A red stripe is what mattered on the folders of University of Illinois' applicants, a commission looking into complaints about the admission process discovered at a public hearing yesterday. The Tribune wrote about a former admissions counselor's testimony:
[Abel] Montoya said that when admissions staff were alerted that a student was "Category I," the internal term for clouted candidates, they placed a red stripe on the applicant's folder.
"They had to be important, basically. Or at least important to the person inquiring on their behalf," he said.
He said the number of such cases grew in the last seven years from about 110 applicants per year to about 160. He said most came from affluent suburban schools, and that those students' appeals were much more likely to be successful than ones coming from the general applicant pool.
How were they determined to be Category 1? If they had a personal with legislative clout asking on their behalf. Over the past eight years, House Speaker Mike Madigan has approached the U of I admissions department to assist with 40 applicants, more than any other legislator.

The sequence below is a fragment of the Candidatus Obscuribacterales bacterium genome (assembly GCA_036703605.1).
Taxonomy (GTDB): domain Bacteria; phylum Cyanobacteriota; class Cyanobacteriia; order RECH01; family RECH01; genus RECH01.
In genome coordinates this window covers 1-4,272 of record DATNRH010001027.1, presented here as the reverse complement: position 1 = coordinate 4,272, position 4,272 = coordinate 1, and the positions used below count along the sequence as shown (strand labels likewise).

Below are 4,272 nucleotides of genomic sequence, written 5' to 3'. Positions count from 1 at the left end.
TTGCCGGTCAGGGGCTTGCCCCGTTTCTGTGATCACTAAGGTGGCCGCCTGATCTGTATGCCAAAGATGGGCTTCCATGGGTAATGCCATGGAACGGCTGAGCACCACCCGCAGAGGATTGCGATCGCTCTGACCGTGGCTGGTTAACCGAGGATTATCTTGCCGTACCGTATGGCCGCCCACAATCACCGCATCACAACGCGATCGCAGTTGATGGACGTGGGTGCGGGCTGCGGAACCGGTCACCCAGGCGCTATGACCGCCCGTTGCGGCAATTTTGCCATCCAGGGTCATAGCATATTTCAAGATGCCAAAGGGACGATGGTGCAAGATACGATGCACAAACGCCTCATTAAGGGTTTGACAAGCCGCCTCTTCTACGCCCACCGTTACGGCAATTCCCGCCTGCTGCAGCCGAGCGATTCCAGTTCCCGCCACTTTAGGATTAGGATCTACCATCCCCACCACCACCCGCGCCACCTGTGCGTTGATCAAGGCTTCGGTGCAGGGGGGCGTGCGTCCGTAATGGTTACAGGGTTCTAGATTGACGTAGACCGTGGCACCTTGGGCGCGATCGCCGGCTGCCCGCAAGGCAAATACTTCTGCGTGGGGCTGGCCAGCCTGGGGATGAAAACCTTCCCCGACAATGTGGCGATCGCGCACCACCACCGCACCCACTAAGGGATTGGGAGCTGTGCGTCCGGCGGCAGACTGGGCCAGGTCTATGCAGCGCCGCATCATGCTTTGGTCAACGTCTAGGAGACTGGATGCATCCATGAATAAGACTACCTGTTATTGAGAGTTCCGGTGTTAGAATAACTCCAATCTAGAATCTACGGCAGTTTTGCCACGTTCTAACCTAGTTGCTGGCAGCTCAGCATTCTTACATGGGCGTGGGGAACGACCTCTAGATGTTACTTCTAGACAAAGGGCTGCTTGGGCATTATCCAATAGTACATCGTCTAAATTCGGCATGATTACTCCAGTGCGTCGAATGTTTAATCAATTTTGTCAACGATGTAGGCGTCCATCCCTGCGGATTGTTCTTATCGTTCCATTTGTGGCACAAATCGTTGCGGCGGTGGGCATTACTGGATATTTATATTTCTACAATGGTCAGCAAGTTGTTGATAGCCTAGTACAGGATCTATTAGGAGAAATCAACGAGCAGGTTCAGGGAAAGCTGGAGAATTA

On Monday, GOP gubernatorial candidate Dan Proft criticized politicians calling for top administrators at the University to resign. "If anyone should have to resign, it should be those who applied the pressure, not those who succumbed to it," he said.
Arguing that such calls "miss the point," Proft said that "our focus should be on how to end this shameful practice and guarantee to future applicants to the University of Illinois that the bar for admissions is based on merit, achievement, and hard work - not on who you know."
Rather, Proft said, the goal should be to remove the incentive to influence the admissions process. Calling his new policy a "Merit-Based Opportunity" standard, Proft proposed that all applicants' names be replaced with identification numbers.
No more red stripes on applicant folders?
"All that an admissions official will be able to discern from an application is the student's academic and extracurricular achievements - as it should be," said Proft. "This proposal means that even if a politically-connected individual demands special consideration for a particular applicant, the admission officials would be unable to comply."
The policy in place now, said Proft, allows politicians to use the threat of reduced funding to force university administrators to accept unqualified applicants with political connections. "Simply getting rid of university officials who went along to get along will not do that. It is not fundamentally a personnel problem. It is a system problem," he said.
Quinn's commission, chaired by Abner Mikva, has scheduled meeting dates for July 6, 8, 13 and 14. They plan to call to testify trustee Lawrence Eppley; board chair Niranjan Shah, Chancellor Herman, President B. Joseph White and former law school dean Heidi Hurd.